“More than 14 million people, roughly half of them Jews and the other half Palestinians, live between the Jordan River and the Mediterranean Sea under a single rule,” B’Tselem said in a new analysis titled: “A regime of Jewish supremacy from the Jordan River to the Mediterranean Sea: This is apartheid.”
The human rights group says that the traditional view of Israel as a democracy operating side-by-side with a temporary Israeli occupation in the territories “imposed on some five million Palestinian subjects … has grown divorced from reality.”
“Most importantly, the distinction obfuscates the fact that the entire area between the Mediterranean Sea and the Jordan River is organized under a single principle: advancing and cementing the supremacy of one group — Jews — over another — Palestinians,” B’Tselem said in its controversial analysis.
Years of injustice against Palestinians, culminating in laws that have entrenched discrimination, mean that “the bar for labeling the Israeli regime as apartheid has been met,” B’Tselem said.
The allegation that Israel is an “apartheid state” has often been dismissed by rightwing Israelis and their support groups as anti-Semitic. But this argument will be harder to make now that Israel has been labelled this way by such a well-respected Israeli institution, albeit one that enjoys only minority support in its home country.
Israel’s embassy in London dismissed the report as “not based on reality but on a distorted ideological view.”
“The fact that B’Tselem chose not to present the report to the Israeli government for comment testifies to the fact that this is nothing more than a propaganda tool. Israel rejects the false claims in the so-called report … Israel is a strong and vibrant democracy that gives full rights to all of its citizens regardless of religion, race or gender. The Arab citizens of Israel are represented in all branches of government — in the Israeli parliament, in the courts (including the Supreme Court), in the public service, and even in the diplomatic corps where they represent the State of Israel around the world.”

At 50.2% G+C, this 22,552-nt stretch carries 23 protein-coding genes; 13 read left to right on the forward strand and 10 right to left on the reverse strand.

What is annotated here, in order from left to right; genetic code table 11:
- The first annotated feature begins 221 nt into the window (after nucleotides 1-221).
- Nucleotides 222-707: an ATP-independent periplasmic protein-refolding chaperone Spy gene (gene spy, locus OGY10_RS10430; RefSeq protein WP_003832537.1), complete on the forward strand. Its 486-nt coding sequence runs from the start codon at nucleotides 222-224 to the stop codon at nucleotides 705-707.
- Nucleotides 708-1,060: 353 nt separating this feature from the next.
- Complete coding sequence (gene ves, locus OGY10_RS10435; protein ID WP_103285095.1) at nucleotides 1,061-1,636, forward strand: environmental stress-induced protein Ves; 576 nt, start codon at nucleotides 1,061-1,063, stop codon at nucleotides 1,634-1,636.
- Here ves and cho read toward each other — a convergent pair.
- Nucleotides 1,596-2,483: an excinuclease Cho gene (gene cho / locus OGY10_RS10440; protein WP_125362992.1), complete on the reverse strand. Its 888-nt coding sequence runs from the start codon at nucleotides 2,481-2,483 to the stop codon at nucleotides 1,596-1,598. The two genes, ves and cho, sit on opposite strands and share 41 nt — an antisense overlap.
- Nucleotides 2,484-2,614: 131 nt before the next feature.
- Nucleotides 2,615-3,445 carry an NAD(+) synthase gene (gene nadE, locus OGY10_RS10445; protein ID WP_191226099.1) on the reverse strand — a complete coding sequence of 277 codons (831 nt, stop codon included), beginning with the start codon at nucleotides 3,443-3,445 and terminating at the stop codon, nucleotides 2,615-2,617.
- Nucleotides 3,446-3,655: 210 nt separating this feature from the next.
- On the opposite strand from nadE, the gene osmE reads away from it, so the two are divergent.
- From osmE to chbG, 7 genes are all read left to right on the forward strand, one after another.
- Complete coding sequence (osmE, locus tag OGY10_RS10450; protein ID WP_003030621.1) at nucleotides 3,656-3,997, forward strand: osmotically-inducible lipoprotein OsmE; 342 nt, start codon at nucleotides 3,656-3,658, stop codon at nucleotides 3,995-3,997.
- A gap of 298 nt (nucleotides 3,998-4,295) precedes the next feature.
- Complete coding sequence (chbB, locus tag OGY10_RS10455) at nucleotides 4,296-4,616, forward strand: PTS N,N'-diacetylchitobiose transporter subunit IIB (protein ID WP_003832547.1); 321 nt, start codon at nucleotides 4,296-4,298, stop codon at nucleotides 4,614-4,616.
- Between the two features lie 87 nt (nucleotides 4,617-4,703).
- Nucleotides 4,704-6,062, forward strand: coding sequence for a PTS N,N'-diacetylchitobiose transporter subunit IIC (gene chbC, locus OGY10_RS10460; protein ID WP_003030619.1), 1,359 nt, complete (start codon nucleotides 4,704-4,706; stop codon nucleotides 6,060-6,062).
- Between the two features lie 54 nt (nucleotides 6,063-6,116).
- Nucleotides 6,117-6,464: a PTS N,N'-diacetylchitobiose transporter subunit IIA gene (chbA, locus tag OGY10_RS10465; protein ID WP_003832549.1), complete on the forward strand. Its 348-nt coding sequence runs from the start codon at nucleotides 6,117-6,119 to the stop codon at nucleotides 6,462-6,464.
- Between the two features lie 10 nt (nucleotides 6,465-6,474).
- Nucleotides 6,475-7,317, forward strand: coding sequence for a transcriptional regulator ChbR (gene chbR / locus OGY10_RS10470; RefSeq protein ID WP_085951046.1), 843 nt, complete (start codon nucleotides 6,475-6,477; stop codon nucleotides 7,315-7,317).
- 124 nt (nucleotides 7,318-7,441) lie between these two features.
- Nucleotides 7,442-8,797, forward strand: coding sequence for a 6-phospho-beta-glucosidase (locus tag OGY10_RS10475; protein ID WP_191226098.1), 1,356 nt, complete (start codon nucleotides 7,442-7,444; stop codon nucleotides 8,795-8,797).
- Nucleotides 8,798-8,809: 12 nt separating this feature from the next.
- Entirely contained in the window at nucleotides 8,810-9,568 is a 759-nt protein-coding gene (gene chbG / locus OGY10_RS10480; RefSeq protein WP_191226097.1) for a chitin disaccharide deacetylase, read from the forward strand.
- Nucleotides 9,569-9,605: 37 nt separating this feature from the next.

Over the last decade there have been increasing concerns among Israel’s traditional allies, especially in Europe, that the relentless loss of Palestinian territory to Jewish settlements on the West Bank, which are illegal under international law, was not only undermining a long-term peace process but Israel’s moral standing.
Those concerns were brought into sharp focus with the 2018 passing of the “Basic Law: Israel — the Nation State of the Jewish People” — which permanently enshrined Israel as a Jewish state into its constitution — and reinforced by promises from Israel’s politicians, notably Prime Minister Benjamin Netanyahu, to unilaterally annex large areas of the West Bank.
Israel captured and occupied the West Bank and Gaza in 1967. The Oslo Accords between Israel and the Palestine Liberation Organization, the first of which was signed in 1993, were supposed to lead to a “two-state solution” establishing an independent Palestinian state living alongside Israel.
Twenty-eight years later there are no signs of that outcome.
B’Tselem argues that Israel has, rather, entrenched discrimination against non-Jews in the areas under its control.
These include fewer rights for Palestinians living in Israel with Israeli citizenship (17% of the population). The most obvious example, B’Tselem says, is the fact that non-Jews cannot emigrate to Israel. Palestinians marrying an Israeli need Israeli official permission to move to Israel.